“There’s a saying that ‘now is as good a time as any’ and I’d reached my now. It also helped that my wife Claire was so supportive.”
In January 2016, Max flew out to Texas to meet Chip Tate, founder of the Tate & Company Distillery; a self-confessed maverick who succeeded in putting his multi-award-winning brand of ‘Texas whisky’ in the forefront of the nation’s craft whisky boom.
“We met on the business networking site Linkedin. We exchanged a few emails and he invited me to stay with him and his wife,” Max explained.
“He gave me such good advice like ‘plan for success’. He told me to build a still with the biggest capacity our budget would allow. He’d made the mistake of playing safe by starting small and had to close the operation down for months in order to expand. But while capacity is important, we also agreed that you should never put productivity ahead of flavour so our process remains low on automation – the valves and levers will be operated by hand.”
Chip also encouraged Max to find some backers. “I’d heard of a couple of entrepreneurs through mutual friends and asked if I could meet them for lunch in order to talk to them about the project,” Max says.
“I didn’t ask for money, I asked for their thoughts. I made a presentation and they were really enthusiastic. I left the business plan with them asking for advice about any thing I’d missed. This was on the Friday. On the Sunday one of the guys rang to say he loved the plan, he thought I was the right person to develop it and, best of all, he wanted to invest.”
Spurred on by this support, Max approached 17 friends and family members asking for an investment towards the seven-figure start-up. Incredibly, 15 agreed.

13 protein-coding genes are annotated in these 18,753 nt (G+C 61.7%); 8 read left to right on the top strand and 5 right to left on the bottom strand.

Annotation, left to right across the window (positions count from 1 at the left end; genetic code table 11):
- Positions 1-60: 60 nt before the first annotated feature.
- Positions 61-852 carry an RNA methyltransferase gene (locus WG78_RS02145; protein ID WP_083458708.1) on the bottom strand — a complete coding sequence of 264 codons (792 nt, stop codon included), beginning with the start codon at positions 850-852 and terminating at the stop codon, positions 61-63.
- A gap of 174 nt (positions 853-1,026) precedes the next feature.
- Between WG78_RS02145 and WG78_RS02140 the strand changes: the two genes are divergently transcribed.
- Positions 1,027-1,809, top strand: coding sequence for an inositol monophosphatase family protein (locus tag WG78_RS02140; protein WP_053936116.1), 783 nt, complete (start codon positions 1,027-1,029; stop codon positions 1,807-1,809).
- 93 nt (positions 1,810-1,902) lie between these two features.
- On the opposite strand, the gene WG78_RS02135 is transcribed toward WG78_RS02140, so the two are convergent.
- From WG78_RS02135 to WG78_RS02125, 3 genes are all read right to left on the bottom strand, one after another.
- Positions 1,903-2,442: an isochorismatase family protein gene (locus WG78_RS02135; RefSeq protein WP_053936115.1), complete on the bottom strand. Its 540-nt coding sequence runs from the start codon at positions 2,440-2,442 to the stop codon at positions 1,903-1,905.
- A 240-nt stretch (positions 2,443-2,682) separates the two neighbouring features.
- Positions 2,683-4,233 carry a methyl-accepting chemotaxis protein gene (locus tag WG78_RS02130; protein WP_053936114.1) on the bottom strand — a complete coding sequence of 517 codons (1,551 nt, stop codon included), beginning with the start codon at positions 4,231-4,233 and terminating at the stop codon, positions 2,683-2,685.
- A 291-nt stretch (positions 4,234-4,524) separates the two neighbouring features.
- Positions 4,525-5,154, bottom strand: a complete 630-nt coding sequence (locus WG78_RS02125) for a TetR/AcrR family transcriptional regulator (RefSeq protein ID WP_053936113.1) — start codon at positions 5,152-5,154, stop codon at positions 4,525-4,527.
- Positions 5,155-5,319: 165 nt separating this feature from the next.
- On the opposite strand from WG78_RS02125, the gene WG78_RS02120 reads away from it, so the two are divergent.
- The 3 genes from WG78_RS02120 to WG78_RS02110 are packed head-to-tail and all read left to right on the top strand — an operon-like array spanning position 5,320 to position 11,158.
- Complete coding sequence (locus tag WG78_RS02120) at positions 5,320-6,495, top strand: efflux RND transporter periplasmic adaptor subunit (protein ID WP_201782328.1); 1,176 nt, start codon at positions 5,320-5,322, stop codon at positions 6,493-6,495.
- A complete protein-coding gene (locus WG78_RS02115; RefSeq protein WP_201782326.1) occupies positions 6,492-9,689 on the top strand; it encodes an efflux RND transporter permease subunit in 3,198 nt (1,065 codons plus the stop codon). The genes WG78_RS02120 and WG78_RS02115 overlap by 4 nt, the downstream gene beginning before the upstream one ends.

“By May 2016, I’d found the site and I’d been in touch with a tutor on a distillery degree course who recommended Shaun. Finally, I was in a position to offer him a job,” Max says.
“Shaun was working down south and I knew he was really keen to re-locate to the Peak District. He comes from Macclesfield but has a friend in Belper and, as keen cyclists, they’d been on bike rides through the woods. Like me, he was really inspired by working in such a unique location.”
It’s easy to see why Max and Shaun are so passionate about their surroundings. Max was not only aware of the potential of harnessing the natural resources – he will use water from the River Derwent in his cooling processes – but he’s thrilled about regenerating every part of the massive industrial site.
“In addition to installing new power supplies, we’ve had to replace a couple of leaking roofs but the large rooms with their high, beamed ceilings are perfect for housing the equipment. The store rooms alone can hold up to 1,000 whisky barrels per year.” Max explains.
“We’ve also taken down partition walls to make a shop and tasting area. It’s where we’ll start our distillery tours. Thanks to the lay-out of the site, it’s easy for people to see what we’re doing here. Hopefully they’ll go away with an understanding of what goes into making our spirits.”